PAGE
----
Sports are integral to American culture. You likely often see people play basketball and hockey on TV and in your hometown’s recreational leagues. Many revolve their lives around their sports
and have been playing since they were old enough to walk. If you have kids, you’ve probably considered signing them up for a sports league. Should you let them play? Here are the pros and cons of children playing sports.

Pros of Kids Playing Sports

Your kid can’t be a Gold Glove winner in elementary school, but they’ll gain these five advantages when playing youth sports.

Learning Teamwork

Collaboration is something you use daily at work. How did you learn teamwork skills growing up? Many children use sports leagues to harness these abilities. You won’t see it as much in
individual sports like golf and tennis, but team sports like baseball and football teach kids how to work together. In basketball, your child can’t take every shot for themselves — they must learn to pass the ball. Learning how to share and work with others will help them in grade school when they share toys and work on group projects.

Adopting Leadership Skills

Your kid may be a natural-born leader and sports can be their first platform to show it. Children who demonstrate good communication skills early may be well-suited for leadership roles on
sports teams. They can quickly learn from the coach and teach fundamentals to others on the team. Some sports teams allow kids to take on leadership roles like captain. These positions are
excellent for children because they get their first chance to stand out in the crowd. Getting to leadership positions isn’t easy, so it shows them hard work pays off.

Making Friends

Before the digital age, you had to get outside to make friends. Nowadays, more kids bury their faces into tablets and phones instead of touching grass. How are they supposed to make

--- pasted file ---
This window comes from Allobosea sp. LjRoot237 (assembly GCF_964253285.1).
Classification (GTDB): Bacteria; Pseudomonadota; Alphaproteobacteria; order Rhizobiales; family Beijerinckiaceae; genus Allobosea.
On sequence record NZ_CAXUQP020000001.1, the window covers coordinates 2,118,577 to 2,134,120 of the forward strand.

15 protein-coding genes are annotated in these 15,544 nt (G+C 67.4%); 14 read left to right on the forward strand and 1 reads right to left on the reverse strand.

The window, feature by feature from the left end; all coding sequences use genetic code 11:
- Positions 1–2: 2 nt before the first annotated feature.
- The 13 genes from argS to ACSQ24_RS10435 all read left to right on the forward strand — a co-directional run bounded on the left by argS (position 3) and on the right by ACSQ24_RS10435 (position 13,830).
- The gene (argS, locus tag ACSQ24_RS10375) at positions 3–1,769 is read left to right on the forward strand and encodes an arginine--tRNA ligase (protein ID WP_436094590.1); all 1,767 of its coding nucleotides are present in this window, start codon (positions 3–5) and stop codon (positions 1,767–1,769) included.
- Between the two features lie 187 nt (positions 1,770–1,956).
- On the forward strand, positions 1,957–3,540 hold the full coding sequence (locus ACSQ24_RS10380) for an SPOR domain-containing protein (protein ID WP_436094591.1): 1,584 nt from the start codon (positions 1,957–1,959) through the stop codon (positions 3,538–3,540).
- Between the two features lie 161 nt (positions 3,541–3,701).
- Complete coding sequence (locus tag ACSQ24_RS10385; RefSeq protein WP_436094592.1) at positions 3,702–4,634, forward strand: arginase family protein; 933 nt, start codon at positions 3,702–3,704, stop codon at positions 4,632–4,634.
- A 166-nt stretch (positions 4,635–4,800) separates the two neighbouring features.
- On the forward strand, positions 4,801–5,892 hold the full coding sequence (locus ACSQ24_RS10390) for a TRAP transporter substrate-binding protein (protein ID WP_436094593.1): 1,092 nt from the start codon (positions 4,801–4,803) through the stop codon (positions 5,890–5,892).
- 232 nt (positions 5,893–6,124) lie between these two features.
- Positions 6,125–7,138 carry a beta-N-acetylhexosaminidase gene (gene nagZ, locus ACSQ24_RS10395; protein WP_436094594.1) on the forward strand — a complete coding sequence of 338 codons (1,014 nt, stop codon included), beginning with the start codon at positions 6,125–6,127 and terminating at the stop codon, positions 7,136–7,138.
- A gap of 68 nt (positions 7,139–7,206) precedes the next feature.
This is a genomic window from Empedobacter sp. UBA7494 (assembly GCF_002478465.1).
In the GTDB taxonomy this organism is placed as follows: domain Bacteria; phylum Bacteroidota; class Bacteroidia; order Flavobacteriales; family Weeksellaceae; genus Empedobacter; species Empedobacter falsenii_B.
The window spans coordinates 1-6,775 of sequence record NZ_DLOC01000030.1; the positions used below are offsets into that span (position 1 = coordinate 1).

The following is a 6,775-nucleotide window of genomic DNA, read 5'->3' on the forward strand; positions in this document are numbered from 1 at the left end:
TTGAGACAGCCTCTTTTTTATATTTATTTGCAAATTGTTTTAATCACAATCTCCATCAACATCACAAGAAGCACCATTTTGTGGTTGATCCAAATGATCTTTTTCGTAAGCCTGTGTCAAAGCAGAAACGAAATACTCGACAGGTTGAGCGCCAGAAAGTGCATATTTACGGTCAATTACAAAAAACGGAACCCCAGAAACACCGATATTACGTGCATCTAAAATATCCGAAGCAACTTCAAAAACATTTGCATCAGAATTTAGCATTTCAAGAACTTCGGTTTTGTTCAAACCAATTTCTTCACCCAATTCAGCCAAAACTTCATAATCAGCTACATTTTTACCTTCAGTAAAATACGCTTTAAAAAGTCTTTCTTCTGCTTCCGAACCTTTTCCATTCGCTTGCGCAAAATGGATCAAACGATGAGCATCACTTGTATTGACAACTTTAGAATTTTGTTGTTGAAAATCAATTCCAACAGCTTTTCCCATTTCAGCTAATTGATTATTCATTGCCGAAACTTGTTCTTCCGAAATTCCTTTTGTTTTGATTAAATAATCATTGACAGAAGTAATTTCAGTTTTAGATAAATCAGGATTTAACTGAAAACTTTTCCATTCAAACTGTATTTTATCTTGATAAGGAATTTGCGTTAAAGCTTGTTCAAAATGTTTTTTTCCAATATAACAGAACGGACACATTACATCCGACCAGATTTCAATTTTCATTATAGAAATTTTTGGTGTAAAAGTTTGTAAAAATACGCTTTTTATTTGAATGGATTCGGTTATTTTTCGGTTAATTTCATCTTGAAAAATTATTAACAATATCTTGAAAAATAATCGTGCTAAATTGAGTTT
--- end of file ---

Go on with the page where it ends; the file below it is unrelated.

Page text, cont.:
friends while playing arcade games on their iPad and watching TV? It’s much easier when they’re on the courts and fields. Team sports create bonds you’ll never forget. Your team works hard and no outsider knows what you went through — whether they were good or bad times. Youth sports help your child make friends with kids who have similar interests.


Imagine your kid plays basketball and throws the game-winning shot in their first game as the buzzer sounds. They accomplished what they’ve seen the basketball greats like LeBron James
do. This achievement does wonders for their self-confidence. Throwing the game-winner isn’t expected, but sports still do a terrific job of building confidence. Your child will overcome challenges in youth sports, like learning new skills and playing tough opponents. Excelling in these areas builds their confidence and gives them pride that stays for years.

Staying Active

Childhood obesity is a major problem in the U.S. The Centers for Disease Control says about 20% of American kids are obese. This condition stems from numerous factors, but you can
lower the risk by signing your child up for sports leagues. They’ll get regular physical activity in practices and games. Your kid will likely only focus on the winning and losing aspects of sports. Regardless of the outcome, they’re getting physical activity. Football, soccer and basketball require a lot of running. Even slow-paced, individual sports like golf provide fresh air and can help get children as young as 5 years old interested in exercise.

Cons of Kids Playing Sports

Sports are fun, but there are risks. These five disadvantages show why some reconsider.

Distraction From School